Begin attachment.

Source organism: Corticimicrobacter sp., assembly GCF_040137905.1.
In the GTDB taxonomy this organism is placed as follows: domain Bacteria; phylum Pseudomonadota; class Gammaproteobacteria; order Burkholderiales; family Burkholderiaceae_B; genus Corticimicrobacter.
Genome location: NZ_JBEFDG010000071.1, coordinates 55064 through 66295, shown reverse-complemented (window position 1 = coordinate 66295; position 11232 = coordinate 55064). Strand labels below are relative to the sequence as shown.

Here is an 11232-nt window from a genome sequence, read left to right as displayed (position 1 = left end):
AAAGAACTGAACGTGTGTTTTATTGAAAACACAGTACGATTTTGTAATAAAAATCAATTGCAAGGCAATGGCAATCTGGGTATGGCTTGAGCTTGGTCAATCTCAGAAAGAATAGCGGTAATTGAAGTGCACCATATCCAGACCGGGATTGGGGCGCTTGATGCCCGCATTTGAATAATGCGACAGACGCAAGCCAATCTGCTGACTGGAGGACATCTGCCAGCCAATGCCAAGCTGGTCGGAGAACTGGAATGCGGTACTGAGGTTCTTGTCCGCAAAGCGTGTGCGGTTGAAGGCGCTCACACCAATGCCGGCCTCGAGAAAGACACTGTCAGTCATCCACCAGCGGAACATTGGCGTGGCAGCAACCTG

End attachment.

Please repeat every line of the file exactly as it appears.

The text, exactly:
Source organism: Corticimicrobacter sp., assembly GCF_040137905.1.
In the GTDB taxonomy this organism is placed as follows: domain Bacteria; phylum Pseudomonadota; class Gammaproteobacteria; order Burkholderiales; family Burkholderiaceae_B; genus Corticimicrobacter.
Genome location: NZ_JBEFDG010000071.1, coordinates 55064 through 66295, shown reverse-complemented (window position 1 = coordinate 66295; position 11232 = coordinate 55064). Strand labels below are relative to the sequence as shown.

Here is an 11232-nt window from a genome sequence, read left to right as displayed (position 1 = left end):
AAAGAACTGAACGTGTGTTTTATTGAAAACACAGTACGATTTTGTAATAAAAATCAATTGCAAGGCAATGGCAATCTGGGTATGGCTTGAGCTTGGTCAATCTCAGAAAGAATAGCGGTAATTGAAGTGCACCATATCCAGACCGGGATTGGGGCGCTTGATGCCCGCATTTGAATAATGCGACAGACGCAAGCCAATCTGCTGACTGGAGGACATCTGCCAGCCAATGCCAAGCTGGTCGGAGAACTGGAATGCGGTACTGAGGTTCTTGTCCGCAAAGCGTGTGCGGTTGAAGGCGCTCACACCAATGCCGGCCTCGAGAAAGACACTGTCAGTCATCCACCAGCGGAACATTGGCGTGGCAGCAACCTG